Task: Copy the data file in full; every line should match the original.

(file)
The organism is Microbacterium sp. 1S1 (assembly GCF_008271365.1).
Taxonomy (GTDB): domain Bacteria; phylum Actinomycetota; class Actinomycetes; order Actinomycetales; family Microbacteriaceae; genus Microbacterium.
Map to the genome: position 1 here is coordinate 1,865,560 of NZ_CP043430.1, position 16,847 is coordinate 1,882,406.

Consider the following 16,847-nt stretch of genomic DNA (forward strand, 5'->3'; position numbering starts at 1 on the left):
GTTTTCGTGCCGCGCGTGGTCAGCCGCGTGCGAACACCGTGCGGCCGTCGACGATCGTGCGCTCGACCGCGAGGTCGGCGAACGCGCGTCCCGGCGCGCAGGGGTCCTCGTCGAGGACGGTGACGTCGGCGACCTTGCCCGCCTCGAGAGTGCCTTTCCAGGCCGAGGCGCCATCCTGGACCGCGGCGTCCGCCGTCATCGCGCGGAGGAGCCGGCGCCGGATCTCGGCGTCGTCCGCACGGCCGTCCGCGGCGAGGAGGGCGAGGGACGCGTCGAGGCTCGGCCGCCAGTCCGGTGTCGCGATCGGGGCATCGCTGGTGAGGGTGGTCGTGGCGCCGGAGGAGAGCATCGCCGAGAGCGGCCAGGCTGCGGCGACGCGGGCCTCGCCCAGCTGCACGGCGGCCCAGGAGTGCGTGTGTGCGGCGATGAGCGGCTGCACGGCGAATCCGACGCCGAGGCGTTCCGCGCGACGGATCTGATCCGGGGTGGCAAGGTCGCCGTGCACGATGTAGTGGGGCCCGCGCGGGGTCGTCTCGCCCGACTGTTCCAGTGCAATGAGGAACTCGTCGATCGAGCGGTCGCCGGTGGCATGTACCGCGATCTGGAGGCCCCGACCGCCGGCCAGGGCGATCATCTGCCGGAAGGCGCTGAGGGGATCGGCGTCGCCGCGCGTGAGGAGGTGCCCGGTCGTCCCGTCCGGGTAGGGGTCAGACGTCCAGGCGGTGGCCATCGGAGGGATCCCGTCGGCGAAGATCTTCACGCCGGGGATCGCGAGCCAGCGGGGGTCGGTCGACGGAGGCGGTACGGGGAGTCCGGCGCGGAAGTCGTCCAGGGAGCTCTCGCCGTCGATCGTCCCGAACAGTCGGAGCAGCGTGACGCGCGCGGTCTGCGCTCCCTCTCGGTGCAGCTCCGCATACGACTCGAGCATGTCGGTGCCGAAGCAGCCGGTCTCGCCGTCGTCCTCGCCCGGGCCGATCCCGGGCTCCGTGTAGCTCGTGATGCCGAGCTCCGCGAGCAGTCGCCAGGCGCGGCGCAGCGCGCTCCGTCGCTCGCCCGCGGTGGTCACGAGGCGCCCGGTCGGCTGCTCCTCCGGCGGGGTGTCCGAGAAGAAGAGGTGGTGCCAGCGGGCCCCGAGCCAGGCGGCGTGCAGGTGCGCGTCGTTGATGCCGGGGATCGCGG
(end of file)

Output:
The organism is Microbacterium sp. 1S1 (assembly GCF_008271365.1).
Taxonomy (GTDB): domain Bacteria; phylum Actinomycetota; class Actinomycetes; order Actinomycetales; family Microbacteriaceae; genus Microbacterium.
Map to the genome: position 1 here is coordinate 1,865,560 of NZ_CP043430.1, position 16,847 is coordinate 1,882,406.

Consider the following 16,847-nt stretch of genomic DNA (forward strand, 5'->3'; position numbering starts at 1 on the left):
GTTTTCGTGCCGCGCGTGGTCAGCCGCGTGCGAACACCGTGCGGCCGTCGACGATCGTGCGCTCGACCGCGAGGTCGGCGAACGCGCGTCCCGGCGCGCAGGGGTCCTCGTCGAGGACGGTGACGTCGGCGACCTTGCCCGCCTCGAGAGTGCCTTTCCAGGCCGAGGCGCCATCCTGGACCGCGGCGTCCGCCGTCATCGCGCGGAGGAGCCGGCGCCGGATCTCGGCGTCGTCCGCACGGCCGTCCGCGGCGAGGAGGGCGAGGGACGCGTCGAGGCTCGGCCGCCAGTCCGGTGTCGCGATCGGGGCATCGCTGGTGAGGGTGGTCGTGGCGCCGGAGGAGAGCATCGCCGAGAGCGGCCAGGCTGCGGCGACGCGGGCCTCGCCCAGCTGCACGGCGGCCCAGGAGTGCGTGTGTGCGGCGATGAGCGGCTGCACGGCGAATCCGACGCCGAGGCGTTCCGCGCGACGGATCTGATCCGGGGTGGCAAGGTCGCCGTGCACGATGTAGTGGGGCCCGCGCGGGGTCGTCTCGCCCGACTGTTCCAGTGCAATGAGGAACTCGTCGATCGAGCGGTCGCCGGTGGCATGTACCGCGATCTGGAGGCCCCGACCGCCGGCCAGGGCGATCATCTGCCGGAAGGCGCTGAGGGGATCGGCGTCGCCGCGCGTGAGGAGGTGCCCGGTCGTCCCGTCCGGGTAGGGGTCAGACGTCCAGGCGGTGGCCATCGGAGGGATCCCGTCGGCGAAGATCTTCACGCCGGGGATCGCGAGCCAGCGGGGGTCGGTCGACGGAGGCGGTACGGGGAGTCCGGCGCGGAAGTCGTCCAGGGAGCTCTCGCCGTCGATCGTCCCGAACAGTCGGAGCAGCGTGACGCGCGCGGTCTGCGCTCCCTCTCGGTGCAGCTCCGCATACGACTCGAGCATGTCGGTGCCGAAGCAGCCGGTCTCGCCGTCGTCCTCGCCCGGGCCGATCCCGGGCTCCGTGTAGCTCGTGATGCCGAGCTCCGCGAGCAGTCGCCAGGCGCGGCGCAGCGCGCTCCGTCGCTCGCCCGCGGTGGTCACGAGGCGCCCGGTCGGCTGCTCCTCCGGCGGGGTGTCCGAGAAGAAGAGGTGGTGCCAGCGGGCCCCGAGCCAGGCGGCGTGCAGGTGCGCGTCGTTGATGCCGGGGATCGCGG